Desperate for help, Liz turns to a lawyer whose affection she once rejected and attempts to play nice with her ex-husband. Jessica faces her angry peers and her own demons as she awaits a possible prison sentence for an accident she doesn’t remember.

AmazonUK | AmazonUS

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Rosie’s Review-A-Book Challenge #RRABC #Histfic #Romance THE MERMAID AND THE BEAR by @AilishSinclair #TuesdayBookBlog

Today’s Review-A-Book Challenger is Jenni; find out more about her here https://jenniferdebie.com/

Jenni chose to read The Mermaid And The Bear by Ailish Sinclair

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There can be a claustrophobia to first person narratives. Trapping readers entirely inside a stranger’s thoughts, emotions, and experiences is a foreign thing, something few novelists can accomplish with finesse.

Fortunately, Ailish Sinclair is a novelist with finesse.

The narrator, and our eyes in the world of The Mermaid and the Bear, is Isobell. A young woman escaping a dangerous fiancé by fleeing to a remote estate in Scotland with her brother and a friend. The setup for the narrative is simple enough—she is a fish out of water, a high born lady from London masquerading as a kitchen maid in a Laird’s castle with various new friends and rivals coming into her life as she and the readers explore this foreign land where Isobell has placed herself.

Like many “not a normal girl” heroines, Isobell loves reading, has a penchant for being alone in the woods, and has some difficulty settling into her new role, from ignorance of the work, if nothing else. She is also virginal, innocent enough that a bawdy joke about men and pipes flies over her head at one point.

This final trope, that of the virgin girl, is something of a sticking point for me, personally. There are times when blatant innocence in female characters gets fetishistic: the idea of the virgin who never entertained an impure thought. Who is beautiful and doesn’t realize it. Who is just waiting for the right man to awaken her passion.

A protagonist cliché that gets retold again and again in novels written for young women.

And in many novels, and in the hands of a less skilled storyteller, this would be the story of that virgin’s awakening. Her falling in love, and it would happily end with her in the marriage bed.

Sinclair’s The Mermaid and the Bear hits the marriage bed roughly halfway through, and then keeps going.  Lovingly crafted and extensively researched, this is not the historical romance it was advertised as. There is romance, multiple love interests, breathless confessions dire circumstances that led to those confessions (again, well-worn tropes for those who frequent the historical romance genre), but at heart this is a story about women.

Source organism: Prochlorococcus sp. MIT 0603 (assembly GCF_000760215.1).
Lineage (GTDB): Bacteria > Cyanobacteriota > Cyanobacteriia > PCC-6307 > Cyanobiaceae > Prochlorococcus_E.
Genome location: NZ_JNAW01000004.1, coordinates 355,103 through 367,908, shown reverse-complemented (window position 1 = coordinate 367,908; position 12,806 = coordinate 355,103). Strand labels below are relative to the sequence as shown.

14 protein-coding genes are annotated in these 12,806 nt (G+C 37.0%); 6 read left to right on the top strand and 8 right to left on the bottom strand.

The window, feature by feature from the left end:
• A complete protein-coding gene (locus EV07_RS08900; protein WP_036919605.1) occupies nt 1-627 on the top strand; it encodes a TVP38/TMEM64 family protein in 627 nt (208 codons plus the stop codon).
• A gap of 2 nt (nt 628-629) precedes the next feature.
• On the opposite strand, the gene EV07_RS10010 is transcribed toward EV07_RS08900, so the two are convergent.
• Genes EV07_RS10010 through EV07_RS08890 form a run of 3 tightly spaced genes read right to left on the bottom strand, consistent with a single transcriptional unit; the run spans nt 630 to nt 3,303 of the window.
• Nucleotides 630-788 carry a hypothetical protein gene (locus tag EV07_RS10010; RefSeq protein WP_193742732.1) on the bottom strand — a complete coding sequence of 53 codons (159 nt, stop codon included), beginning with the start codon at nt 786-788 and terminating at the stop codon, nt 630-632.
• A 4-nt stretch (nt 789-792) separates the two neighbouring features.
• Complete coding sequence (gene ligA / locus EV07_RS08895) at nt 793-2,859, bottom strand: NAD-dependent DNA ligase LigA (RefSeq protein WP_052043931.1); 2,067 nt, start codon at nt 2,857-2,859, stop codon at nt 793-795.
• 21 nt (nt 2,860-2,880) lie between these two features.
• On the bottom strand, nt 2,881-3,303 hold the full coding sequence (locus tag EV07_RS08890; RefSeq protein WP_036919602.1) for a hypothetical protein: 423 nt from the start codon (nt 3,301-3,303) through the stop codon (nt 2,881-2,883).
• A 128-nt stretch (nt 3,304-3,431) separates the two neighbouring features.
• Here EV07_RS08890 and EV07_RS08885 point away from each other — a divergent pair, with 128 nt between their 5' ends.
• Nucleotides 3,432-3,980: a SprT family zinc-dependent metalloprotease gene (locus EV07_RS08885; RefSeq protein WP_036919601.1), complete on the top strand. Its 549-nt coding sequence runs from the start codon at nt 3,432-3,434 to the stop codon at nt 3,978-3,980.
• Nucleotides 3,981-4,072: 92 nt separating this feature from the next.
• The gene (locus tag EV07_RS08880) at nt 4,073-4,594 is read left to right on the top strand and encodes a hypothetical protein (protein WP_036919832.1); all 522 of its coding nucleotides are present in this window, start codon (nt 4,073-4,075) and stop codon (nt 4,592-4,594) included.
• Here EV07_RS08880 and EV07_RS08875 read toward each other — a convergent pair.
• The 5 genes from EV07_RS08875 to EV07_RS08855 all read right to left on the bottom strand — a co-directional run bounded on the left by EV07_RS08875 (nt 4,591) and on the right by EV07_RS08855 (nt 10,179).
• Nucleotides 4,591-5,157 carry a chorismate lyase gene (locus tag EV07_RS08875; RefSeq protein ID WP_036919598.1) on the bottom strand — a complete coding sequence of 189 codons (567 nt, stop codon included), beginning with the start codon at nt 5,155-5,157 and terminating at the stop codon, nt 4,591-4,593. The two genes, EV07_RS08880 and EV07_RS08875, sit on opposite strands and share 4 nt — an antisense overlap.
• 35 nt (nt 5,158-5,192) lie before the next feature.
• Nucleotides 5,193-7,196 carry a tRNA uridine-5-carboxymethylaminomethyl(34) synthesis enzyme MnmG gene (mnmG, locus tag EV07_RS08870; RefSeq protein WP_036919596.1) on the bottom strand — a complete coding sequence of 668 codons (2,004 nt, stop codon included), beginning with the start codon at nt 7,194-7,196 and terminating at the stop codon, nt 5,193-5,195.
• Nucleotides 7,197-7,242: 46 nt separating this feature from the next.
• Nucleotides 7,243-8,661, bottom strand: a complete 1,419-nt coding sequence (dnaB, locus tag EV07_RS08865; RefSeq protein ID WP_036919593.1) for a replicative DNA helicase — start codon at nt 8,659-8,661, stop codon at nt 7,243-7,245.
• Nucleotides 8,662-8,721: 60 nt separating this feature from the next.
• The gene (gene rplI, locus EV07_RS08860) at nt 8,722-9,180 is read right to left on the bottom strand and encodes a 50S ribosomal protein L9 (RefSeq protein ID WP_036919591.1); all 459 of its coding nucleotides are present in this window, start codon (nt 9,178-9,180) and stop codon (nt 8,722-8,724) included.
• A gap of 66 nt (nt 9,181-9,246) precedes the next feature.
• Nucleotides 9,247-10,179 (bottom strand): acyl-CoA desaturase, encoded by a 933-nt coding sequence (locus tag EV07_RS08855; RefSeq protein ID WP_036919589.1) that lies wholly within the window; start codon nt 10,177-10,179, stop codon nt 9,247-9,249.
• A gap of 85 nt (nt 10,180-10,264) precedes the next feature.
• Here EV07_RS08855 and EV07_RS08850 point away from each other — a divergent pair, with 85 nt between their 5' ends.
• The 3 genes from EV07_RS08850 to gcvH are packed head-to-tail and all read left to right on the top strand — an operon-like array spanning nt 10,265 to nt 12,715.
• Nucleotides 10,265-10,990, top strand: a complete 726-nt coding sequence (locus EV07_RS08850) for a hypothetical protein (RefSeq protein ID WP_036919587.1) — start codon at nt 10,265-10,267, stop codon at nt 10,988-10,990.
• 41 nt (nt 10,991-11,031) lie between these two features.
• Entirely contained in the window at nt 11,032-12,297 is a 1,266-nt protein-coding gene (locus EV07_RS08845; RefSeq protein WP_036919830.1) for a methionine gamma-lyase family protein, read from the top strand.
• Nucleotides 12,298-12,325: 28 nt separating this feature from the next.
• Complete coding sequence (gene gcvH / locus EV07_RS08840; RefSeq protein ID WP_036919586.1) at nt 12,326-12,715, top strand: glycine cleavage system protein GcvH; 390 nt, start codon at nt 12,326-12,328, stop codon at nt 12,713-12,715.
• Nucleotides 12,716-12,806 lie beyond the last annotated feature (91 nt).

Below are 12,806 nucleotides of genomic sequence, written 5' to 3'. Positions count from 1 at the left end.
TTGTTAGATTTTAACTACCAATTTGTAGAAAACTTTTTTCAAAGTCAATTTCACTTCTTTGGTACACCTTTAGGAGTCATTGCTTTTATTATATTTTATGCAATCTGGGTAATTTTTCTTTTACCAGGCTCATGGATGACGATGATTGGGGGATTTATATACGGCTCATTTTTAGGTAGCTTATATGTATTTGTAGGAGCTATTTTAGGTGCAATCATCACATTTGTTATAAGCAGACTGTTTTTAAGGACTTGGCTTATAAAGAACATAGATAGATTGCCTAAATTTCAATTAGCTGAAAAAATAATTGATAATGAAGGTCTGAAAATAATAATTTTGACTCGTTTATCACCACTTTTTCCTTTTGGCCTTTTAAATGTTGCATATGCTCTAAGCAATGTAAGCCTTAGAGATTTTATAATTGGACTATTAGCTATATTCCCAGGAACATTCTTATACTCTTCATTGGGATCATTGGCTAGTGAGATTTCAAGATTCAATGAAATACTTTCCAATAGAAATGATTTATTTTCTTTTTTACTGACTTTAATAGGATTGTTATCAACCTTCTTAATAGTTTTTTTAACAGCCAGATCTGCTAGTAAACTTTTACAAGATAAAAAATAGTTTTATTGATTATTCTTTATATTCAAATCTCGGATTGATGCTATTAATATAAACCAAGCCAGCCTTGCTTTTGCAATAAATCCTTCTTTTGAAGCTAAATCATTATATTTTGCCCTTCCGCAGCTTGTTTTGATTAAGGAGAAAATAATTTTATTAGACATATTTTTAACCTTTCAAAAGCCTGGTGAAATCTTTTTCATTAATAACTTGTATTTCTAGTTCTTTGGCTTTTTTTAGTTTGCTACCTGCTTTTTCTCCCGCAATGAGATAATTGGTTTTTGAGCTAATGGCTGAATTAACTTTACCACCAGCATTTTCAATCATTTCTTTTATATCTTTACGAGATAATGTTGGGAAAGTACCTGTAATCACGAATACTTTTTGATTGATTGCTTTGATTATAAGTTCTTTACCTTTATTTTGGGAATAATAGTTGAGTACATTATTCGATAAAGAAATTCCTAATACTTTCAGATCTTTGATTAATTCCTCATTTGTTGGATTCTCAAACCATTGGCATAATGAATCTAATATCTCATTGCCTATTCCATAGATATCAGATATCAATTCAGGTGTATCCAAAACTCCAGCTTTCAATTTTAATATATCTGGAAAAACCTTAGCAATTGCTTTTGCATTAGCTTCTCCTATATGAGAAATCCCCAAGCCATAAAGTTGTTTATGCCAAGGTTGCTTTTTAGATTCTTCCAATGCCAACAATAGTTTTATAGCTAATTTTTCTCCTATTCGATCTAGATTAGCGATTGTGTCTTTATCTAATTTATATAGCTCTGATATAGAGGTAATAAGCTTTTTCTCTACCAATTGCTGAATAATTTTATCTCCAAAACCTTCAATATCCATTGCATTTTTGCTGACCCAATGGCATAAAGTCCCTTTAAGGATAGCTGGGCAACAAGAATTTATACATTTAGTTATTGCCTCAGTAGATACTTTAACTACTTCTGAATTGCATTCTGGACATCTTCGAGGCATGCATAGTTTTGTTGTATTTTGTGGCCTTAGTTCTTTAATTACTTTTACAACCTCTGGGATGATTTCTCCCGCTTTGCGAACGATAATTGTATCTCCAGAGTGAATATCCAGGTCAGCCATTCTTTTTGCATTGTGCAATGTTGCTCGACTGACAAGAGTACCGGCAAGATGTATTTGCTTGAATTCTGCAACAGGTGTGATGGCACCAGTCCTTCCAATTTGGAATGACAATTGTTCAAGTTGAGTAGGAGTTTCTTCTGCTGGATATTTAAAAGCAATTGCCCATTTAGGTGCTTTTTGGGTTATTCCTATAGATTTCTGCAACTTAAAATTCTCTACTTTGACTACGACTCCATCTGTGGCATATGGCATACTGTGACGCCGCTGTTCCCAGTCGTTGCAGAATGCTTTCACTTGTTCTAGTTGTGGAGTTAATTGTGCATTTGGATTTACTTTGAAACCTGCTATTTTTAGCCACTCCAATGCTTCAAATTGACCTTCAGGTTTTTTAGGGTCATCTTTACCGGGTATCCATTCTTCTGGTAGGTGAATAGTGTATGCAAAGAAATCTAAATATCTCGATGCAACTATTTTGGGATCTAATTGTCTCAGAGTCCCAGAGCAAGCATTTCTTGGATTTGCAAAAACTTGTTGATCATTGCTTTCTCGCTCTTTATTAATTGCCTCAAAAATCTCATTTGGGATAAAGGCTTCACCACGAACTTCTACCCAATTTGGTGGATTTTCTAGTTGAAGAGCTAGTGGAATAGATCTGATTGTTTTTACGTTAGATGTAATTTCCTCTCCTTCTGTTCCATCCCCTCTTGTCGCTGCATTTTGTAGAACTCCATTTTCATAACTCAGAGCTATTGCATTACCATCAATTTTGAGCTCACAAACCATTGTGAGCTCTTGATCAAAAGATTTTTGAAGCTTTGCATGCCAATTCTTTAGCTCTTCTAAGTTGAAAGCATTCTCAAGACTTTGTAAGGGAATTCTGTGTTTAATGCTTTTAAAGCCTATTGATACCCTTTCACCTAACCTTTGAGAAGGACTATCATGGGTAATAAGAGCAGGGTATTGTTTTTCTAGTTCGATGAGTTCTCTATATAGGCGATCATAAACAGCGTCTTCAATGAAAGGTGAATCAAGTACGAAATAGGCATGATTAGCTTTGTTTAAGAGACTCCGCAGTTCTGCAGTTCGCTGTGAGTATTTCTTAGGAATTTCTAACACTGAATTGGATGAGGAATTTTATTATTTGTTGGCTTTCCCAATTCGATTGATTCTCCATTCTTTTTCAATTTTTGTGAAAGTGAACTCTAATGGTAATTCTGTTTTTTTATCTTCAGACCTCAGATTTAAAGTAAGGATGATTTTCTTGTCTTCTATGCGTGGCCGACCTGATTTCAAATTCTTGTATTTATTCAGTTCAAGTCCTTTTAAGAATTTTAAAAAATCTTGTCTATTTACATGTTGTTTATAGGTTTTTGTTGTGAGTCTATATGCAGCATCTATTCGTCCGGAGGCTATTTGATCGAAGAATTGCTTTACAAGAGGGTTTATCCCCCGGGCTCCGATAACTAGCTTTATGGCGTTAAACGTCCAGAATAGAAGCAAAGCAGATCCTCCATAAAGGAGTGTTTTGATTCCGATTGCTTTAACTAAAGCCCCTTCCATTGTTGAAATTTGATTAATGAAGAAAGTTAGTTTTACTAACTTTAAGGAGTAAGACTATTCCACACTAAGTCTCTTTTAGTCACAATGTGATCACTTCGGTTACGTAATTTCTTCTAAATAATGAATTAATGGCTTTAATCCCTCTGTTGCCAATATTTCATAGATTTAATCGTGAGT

Women and the love they have for each other, not their love for men.

Women and the power they take for themselves, and the powers that abuse them.

Women and their faith.

This is a story about the women murdered by witch hunters, and about those who survived the witch trials.

And the trials are arduous. Isobell is no modern surgeon to describe the physical toll wrought in clinical detail. The intimacy of the first-person narrative makes her pain inescapable. Visceral. The 16th century was no time for the faint of heart, and during the trial, as in every thread of this novel, Sinclair’s research shows in brutal, effective detail.

This is a novel for the daring and for those who believe that the past can still speak through modern works- this is a necessary narrative.

A narrative about the hurt that can be given carelessly, and the pain that can be survived. A fairytale, and a myth, and a Shakespearean epic all rolled to one—The Mermaid and the Bear is a delight for those brave enough to tackle it.

5/5, would re-read most any day of the year.

Book description

Isobell needs to escape. She has to. Her life depends on it.

She has a plan and it’s a well thought-out, well observed plan, to flee her privileged life in London and the cruel man who would marry her, and ruin her, and make a fresh start in Scotland.

She dreams of faery castles, surrounded by ancient woodlands and misty lochs… and maybe even romance, in the dark and haunted eyes of a mysterious Laird.

Despite the superstitious nature of the time and place, her dreams seem to be coming true, as she finds friendship and warmth, love and safety. And the chance for a new beginning…

Until the past catches up with her.

Set in the late sixteenth century, at the height of the Scottish witchcraft accusations, The Mermaid and the Bear is a story of triumph over evil, hope through adversity, faith in humankind and – above all – love.

AmazonUK | AmzonUS